Quotes about Enemies

"An excellent man; he has no enemies; and none of his friends like him."

Oscar Fingal O'Flahertie Wills Wilde (16 October 1854 – 30 November 1900) was an Irish writer, poet, and prominent aesthete. After writing in different forms throughout the 1880s, he became one of London's most popular playwrights in the early 1890s. Today he is remembered for his many epigrams, his plays which are still revived, and the tragedy of his imprisonment and early death.


"He has no enemies, but is intensely disliked by his friends."

Oscar Fingal O'Flahertie Wills Wilde (16 October 1854 – 30 November 1900) was an Irish writer, poet, and prominent aesthete. After writing in different forms throughout the 1880s, he became one of London's most popular playwrights in the early 1890s. Today he is remembered for his many epigrams, his plays which are still revived, and the tragedy of his imprisonment and early death.


"I ask you to judge me by the enemies I have made."

Franklin Delano Roosevelt (January 30, 1882 – April 12,1945) also known by his initials, FDR, was the 32nd President of the United States and a central figure in world events during the mid-20th century, leading the United States during a time of worldwide economic crisis and world war.


"I no doubt deserved my enemies, but I don't believe I deserved my friends."

Walter "Walt" Whitman (May 31, 1819 – March 26, 1892) was an American poet, essayist and journalist.


"Ideas are more powerful than guns. We would not let our enemies have guns, why should we let them have ideas."

Joseph Vissarionovich Stalin (18 December 1878 – 5 March 1953) served as the first General Secretary of the Communist Party of the Soviet Union's Central Committee from 1922 until his death in 1953. Stalin assumed the leading role in Soviet politics after Vladimir Lenin's death in 1924, and gradually marginalized his opponents until he had become the unchallenged leader of the Soviet Union.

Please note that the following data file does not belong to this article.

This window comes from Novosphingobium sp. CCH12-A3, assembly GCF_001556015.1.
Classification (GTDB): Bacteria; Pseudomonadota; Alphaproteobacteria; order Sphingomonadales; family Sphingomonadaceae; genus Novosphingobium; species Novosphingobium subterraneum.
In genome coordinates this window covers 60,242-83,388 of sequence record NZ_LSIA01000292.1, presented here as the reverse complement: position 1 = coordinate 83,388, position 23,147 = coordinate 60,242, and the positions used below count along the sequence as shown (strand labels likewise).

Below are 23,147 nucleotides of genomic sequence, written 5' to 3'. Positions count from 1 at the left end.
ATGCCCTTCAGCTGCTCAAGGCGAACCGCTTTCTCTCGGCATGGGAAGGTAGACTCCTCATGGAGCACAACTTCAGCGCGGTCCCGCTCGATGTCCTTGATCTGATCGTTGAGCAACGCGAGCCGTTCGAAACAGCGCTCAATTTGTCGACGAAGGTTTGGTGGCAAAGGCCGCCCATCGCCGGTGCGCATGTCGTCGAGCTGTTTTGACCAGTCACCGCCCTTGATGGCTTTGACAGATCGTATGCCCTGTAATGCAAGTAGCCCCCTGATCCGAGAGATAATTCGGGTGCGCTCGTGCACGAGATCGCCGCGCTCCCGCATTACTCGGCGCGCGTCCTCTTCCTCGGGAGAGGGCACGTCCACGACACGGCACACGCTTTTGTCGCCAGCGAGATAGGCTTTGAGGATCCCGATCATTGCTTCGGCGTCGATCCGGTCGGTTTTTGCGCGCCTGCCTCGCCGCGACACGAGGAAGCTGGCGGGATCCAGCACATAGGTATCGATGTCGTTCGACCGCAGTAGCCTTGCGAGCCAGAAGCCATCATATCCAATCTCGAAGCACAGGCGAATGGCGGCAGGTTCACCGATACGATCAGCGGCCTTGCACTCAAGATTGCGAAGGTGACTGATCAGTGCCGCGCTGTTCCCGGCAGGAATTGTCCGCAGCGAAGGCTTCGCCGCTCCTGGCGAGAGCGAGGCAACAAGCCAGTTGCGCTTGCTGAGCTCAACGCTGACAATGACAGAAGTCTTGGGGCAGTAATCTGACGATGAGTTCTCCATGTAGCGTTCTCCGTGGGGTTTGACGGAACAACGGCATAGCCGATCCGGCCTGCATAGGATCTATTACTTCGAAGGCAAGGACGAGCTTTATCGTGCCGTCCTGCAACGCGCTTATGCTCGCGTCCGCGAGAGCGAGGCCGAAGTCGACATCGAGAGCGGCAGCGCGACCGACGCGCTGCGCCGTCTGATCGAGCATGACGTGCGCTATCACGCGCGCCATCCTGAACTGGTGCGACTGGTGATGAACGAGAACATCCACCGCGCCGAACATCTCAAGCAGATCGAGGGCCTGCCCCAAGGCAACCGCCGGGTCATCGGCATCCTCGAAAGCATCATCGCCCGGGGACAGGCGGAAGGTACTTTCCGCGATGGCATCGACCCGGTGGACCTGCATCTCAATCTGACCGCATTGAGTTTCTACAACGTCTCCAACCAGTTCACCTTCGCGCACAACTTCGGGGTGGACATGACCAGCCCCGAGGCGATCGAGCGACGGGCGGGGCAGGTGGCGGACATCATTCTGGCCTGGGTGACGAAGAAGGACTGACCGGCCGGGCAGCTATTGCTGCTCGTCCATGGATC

"Progress is a nice word. But change is its motivator. And change has its enemies."

Robert Francis "Bobby" Kennedy (November 20, 1925 – June 5, 1968) also referred to by his initials RFK, was an American politician, a Democratic Senator from New York, and a noted civil rights activist. An icon of modern American liberalism, he was a younger brother of President John F. Kennedy and acted as one of his advisers during his presidency.


"The Bible tells us to love our neighbors, and also to love our enemies; probably because generally they are the same people."

Gilbert Keith Chesterton (29 May 1874 – 14 June 1936) was an English writer. His prolific and diverse output included philosophy, ontology, poetry, play writing, journalism, public lecturing and debating, biography, Christian apologetics, fantasy and detective fiction.


"I bring out the worst in my enemies and that's how I get them to defeat themselves."

Roy Marcus Cohn (February 20, 1927 – August 2, 1986) was an American attorney who became famous during Senator Joseph McCarthy's investigations into Communist activity in the United States during the Second Red Scare.